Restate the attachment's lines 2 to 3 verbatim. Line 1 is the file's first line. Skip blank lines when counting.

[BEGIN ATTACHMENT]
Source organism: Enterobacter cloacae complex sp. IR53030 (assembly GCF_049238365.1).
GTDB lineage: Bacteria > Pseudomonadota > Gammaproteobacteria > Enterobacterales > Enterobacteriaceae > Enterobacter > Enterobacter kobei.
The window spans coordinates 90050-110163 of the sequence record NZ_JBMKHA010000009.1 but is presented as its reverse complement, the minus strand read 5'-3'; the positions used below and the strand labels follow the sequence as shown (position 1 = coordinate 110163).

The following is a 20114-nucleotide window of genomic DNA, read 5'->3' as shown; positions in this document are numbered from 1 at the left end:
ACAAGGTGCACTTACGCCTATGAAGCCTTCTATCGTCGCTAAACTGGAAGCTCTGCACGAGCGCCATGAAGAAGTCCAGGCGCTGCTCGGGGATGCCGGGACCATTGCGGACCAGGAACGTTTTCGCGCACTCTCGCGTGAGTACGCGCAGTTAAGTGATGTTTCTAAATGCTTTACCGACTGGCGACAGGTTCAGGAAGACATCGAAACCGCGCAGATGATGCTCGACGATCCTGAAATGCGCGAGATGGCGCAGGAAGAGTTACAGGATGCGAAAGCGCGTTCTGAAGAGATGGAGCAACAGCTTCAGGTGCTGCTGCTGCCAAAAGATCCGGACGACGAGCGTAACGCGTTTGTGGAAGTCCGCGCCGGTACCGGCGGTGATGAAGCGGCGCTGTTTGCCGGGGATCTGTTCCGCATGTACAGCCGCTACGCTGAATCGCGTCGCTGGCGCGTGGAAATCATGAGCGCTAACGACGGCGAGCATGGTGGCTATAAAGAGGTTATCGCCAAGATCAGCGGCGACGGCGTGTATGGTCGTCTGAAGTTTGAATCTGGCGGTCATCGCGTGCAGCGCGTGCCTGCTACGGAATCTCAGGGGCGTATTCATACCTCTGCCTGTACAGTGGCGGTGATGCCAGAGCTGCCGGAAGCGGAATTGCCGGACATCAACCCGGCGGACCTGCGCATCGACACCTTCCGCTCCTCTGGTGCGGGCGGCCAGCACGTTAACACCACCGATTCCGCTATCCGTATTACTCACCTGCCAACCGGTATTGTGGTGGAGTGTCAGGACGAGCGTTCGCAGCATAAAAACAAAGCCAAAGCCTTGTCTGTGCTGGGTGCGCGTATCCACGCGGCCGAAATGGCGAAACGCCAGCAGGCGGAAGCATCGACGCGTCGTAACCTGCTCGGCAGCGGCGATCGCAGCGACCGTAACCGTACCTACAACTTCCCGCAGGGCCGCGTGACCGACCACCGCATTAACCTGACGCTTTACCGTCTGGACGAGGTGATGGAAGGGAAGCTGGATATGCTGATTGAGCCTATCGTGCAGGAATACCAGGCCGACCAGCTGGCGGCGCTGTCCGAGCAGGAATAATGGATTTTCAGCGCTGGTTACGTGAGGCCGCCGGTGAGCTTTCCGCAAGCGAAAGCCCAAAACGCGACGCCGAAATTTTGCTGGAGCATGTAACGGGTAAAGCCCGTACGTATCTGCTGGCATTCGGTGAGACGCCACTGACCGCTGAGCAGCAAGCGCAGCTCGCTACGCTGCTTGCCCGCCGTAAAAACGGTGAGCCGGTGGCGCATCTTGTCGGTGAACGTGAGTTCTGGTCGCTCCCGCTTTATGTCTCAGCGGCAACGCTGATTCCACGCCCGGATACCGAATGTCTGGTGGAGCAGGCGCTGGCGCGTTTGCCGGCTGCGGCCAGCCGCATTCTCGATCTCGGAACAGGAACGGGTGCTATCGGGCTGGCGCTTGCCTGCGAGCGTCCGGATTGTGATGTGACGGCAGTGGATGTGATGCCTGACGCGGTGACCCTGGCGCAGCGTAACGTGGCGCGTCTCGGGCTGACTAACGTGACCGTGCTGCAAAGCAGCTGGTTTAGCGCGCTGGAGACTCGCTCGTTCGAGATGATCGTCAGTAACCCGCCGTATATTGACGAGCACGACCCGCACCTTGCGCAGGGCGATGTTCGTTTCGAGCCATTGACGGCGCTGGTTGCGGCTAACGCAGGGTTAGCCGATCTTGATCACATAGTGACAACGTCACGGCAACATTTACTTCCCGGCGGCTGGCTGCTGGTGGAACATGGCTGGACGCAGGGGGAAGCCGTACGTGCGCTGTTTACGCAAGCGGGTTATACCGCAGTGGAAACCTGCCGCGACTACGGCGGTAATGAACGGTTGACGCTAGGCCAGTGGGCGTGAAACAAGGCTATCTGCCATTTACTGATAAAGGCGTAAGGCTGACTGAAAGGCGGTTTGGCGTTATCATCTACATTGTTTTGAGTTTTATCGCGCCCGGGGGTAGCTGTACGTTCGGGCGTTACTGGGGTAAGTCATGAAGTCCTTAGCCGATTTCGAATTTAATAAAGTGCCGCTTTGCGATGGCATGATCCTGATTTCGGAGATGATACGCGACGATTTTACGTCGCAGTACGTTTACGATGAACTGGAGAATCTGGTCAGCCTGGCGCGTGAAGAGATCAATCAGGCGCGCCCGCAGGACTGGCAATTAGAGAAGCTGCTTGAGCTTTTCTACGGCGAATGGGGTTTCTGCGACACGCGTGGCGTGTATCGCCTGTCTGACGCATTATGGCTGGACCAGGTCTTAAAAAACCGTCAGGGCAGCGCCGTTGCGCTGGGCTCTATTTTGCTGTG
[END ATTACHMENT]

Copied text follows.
GTDB lineage: Bacteria > Pseudomonadota > Gammaproteobacteria > Enterobacterales > Enterobacteriaceae > Enterobacter > Enterobacter kobei.
The window spans coordinates 90050-110163 of the sequence record NZ_JBMKHA010000009.1 but is presented as its reverse complement, the minus strand read 5'-3'; the positions used below and the strand labels follow the sequence as shown (position 1 = coordinate 110163).